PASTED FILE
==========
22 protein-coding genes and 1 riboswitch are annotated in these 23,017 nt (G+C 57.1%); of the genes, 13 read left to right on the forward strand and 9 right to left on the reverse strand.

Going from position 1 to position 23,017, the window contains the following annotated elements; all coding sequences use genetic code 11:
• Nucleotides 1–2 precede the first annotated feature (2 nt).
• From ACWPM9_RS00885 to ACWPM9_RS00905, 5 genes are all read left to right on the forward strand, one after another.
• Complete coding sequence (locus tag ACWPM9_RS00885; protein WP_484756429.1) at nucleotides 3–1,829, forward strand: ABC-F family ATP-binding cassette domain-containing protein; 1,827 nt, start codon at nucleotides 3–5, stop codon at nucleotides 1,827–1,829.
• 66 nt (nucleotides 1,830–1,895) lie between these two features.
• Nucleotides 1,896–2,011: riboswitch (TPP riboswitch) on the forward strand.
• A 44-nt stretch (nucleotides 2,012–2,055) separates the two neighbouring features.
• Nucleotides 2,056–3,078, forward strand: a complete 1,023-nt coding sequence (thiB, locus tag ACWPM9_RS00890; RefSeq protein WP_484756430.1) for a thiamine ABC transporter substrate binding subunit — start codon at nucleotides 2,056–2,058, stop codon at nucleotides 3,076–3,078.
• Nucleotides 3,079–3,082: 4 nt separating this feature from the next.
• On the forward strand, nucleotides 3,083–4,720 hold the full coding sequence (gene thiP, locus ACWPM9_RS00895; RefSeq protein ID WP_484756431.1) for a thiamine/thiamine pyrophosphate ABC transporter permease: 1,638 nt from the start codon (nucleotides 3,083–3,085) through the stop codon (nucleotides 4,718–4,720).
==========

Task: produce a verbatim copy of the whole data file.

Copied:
22 protein-coding genes and 1 riboswitch are annotated in these 23,017 nt (G+C 57.1%); of the genes, 13 read left to right on the forward strand and 9 right to left on the reverse strand.

Going from position 1 to position 23,017, the window contains the following annotated elements; all coding sequences use genetic code 11:
• Nucleotides 1–2 precede the first annotated feature (2 nt).
• From ACWPM9_RS00885 to ACWPM9_RS00905, 5 genes are all read left to right on the forward strand, one after another.
• Complete coding sequence (locus tag ACWPM9_RS00885; protein WP_484756429.1) at nucleotides 3–1,829, forward strand: ABC-F family ATP-binding cassette domain-containing protein; 1,827 nt, start codon at nucleotides 3–5, stop codon at nucleotides 1,827–1,829.
• 66 nt (nucleotides 1,830–1,895) lie between these two features.
• Nucleotides 1,896–2,011: riboswitch (TPP riboswitch) on the forward strand.
• A 44-nt stretch (nucleotides 2,012–2,055) separates the two neighbouring features.
• Nucleotides 2,056–3,078, forward strand: a complete 1,023-nt coding sequence (thiB, locus tag ACWPM9_RS00890; RefSeq protein WP_484756430.1) for a thiamine ABC transporter substrate binding subunit — start codon at nucleotides 2,056–2,058, stop codon at nucleotides 3,076–3,078.
• Nucleotides 3,079–3,082: 4 nt separating this feature from the next.
• On the forward strand, nucleotides 3,083–4,720 hold the full coding sequence (gene thiP, locus ACWPM9_RS00895; RefSeq protein ID WP_484756431.1) for a thiamine/thiamine pyrophosphate ABC transporter permease: 1,638 nt from the start codon (nucleotides 3,083–3,085) through the stop codon (nucleotides 4,718–4,720).